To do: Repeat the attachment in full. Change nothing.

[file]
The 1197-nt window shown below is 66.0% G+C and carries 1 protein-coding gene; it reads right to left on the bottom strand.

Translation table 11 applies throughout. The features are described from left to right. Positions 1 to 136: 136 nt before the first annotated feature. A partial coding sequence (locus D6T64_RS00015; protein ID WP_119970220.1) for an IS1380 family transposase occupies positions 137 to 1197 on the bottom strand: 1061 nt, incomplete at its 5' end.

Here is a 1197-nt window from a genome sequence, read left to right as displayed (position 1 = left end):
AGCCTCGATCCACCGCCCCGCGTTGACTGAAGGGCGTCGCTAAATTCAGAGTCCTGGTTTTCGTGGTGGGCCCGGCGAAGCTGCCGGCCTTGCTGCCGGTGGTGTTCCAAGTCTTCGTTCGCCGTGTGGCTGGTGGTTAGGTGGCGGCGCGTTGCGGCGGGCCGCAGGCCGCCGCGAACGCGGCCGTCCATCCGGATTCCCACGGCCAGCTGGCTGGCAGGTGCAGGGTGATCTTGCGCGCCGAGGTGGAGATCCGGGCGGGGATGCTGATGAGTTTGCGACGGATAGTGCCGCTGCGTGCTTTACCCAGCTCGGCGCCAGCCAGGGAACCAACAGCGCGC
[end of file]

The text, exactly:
The 1197-nt window shown below is 66.0% G+C and carries 1 protein-coding gene; it reads right to left on the bottom strand.

Translation table 11 applies throughout. The features are described from left to right. Positions 1 to 136: 136 nt before the first annotated feature. A partial coding sequence (locus D6T64_RS00015; protein ID WP_119970220.1) for an IS1380 family transposase occupies positions 137 to 1197 on the bottom strand: 1061 nt, incomplete at its 5' end.

Here is a 1197-nt window from a genome sequence, read left to right as displayed (position 1 = left end):
AGCCTCGATCCACCGCCCCGCGTTGACTGAAGGGCGTCGCTAAATTCAGAGTCCTGGTTTTCGTGGTGGGCCCGGCGAAGCTGCCGGCCTTGCTGCCGGTGGTGTTCCAAGTCTTCGTTCGCCGTGTGGCTGGTGGTTAGGTGGCGGCGCGTTGCGGCGGGCCGCAGGCCGCCGCGAACGCGGCCGTCCATCCGGATTCCCACGGCCAGCTGGCTGGCAGGTGCAGGGTGATCTTGCGCGCCGAGGTGGAGATCCGGGCGGGGATGCTGATGAGTTTGCGACGGATAGTGCCGCTGCGTGCTTTACCCAGCTCGGCGCCAGCCAGGGAACCAACAGCGCGC